I’m actually responding to this video of David, because I don’t think Maidsafes namespace or more DNS (if there is even sucha thing) should be first come first served. Namecoin had this idea of “first come, first served”. I think it’s an bad idea, because domain squatting is with everything nowadays.
P2P another decentralized DNS fight domain squatting with an auction. So the more you pay the better your changes are to get a domain. this is in my opinion also not the solution.
When you sign up for a business account with Google, you can create an business email. They also ask you if you are the owner of that domain and they got a neat way that you can proof it. Google got this file that you have to upload to the ROOT folder of your domain. Once you uploaded it, to your root folder the file and Google’s system communicate and your go to go. And I think that that’s a better solution, when people want to register a domain. If Maidsafe will be able to protect BRANDNAMES, from being squatted on the Safe DNS (if sucha thing will exist). I know that there is a ton of domain extensions out there so how do you decide who has the right to an domain name? My solution/suggestion is to line the sites up by popularity for instance.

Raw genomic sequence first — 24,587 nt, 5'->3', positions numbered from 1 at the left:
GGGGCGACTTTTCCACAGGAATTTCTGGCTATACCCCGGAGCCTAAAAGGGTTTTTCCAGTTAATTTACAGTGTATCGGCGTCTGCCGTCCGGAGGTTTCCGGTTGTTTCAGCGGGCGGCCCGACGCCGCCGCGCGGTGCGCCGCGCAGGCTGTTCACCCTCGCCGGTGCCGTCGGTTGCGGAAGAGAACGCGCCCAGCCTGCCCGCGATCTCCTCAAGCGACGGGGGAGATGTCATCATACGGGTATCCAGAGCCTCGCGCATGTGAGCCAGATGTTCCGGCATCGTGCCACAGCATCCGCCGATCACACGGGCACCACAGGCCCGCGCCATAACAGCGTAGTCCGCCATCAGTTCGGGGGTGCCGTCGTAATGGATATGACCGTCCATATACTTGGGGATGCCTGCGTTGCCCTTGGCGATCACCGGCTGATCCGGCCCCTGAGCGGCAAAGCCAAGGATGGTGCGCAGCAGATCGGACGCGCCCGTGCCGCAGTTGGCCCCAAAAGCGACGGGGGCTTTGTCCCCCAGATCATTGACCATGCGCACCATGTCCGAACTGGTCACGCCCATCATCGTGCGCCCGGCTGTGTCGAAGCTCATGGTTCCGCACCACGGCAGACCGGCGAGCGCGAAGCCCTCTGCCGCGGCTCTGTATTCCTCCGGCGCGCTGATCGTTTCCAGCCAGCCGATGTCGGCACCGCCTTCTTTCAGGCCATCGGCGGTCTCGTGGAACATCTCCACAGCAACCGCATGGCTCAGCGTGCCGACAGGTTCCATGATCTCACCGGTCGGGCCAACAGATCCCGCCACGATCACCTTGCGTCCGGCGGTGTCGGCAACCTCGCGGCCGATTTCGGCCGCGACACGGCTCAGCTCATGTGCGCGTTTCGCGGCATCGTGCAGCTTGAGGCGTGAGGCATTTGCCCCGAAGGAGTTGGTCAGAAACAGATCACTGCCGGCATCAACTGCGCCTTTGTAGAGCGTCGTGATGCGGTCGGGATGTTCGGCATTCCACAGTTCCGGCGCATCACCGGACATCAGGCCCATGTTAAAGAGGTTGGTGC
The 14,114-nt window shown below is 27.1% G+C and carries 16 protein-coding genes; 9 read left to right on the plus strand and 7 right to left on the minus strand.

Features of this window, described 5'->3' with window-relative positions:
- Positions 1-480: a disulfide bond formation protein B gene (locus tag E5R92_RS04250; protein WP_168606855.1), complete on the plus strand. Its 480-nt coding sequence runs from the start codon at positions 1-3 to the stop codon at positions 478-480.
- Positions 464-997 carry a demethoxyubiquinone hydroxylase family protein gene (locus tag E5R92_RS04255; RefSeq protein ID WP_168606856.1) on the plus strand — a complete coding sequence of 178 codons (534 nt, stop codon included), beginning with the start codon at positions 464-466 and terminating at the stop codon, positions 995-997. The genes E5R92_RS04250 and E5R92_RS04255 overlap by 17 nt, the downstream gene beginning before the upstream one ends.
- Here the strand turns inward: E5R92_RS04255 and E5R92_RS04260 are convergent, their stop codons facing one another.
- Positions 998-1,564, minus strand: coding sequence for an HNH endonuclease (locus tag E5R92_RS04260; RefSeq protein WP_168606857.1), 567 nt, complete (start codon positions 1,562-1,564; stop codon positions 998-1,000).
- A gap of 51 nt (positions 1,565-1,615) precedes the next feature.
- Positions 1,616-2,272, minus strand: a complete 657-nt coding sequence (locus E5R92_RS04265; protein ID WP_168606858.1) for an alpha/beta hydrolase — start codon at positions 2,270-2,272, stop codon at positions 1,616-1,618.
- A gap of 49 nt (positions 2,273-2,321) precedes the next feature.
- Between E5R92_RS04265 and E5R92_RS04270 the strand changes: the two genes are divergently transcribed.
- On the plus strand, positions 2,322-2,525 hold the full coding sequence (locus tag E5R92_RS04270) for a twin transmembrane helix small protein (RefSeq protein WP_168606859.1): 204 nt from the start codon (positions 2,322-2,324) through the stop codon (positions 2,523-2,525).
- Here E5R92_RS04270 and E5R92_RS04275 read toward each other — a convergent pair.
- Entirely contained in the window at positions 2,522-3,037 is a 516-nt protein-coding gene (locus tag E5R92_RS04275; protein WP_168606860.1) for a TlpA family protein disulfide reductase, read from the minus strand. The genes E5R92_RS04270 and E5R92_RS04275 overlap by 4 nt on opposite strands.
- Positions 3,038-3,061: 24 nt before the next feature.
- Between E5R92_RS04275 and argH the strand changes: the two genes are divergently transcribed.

.Maidsafe (go for this because ICANN is acting crazy)
The internet knows which one of these sites is the most popular, so that site should have the right to the domain. If they don’t wish to make use of it, they should be able to pass it on to the other less popular sites.
To be real honest I would love it if Maidsafe offer gTLD
Imagine how much money the Maidsafe team could make with that, last time I check companies where paying $100K for that and annual fee…
They get you to upload a file to your root folder and they communicate with it? And you think that’s a better solution? Are you nuts? That screams security risk to me. I know my limits but one thing I know for sure is one should be majorly careful about giving root access. Whether or not the file is malicious or not, other sites COULD be and if people get in the habit of using your method there it could be a huge security vunerability.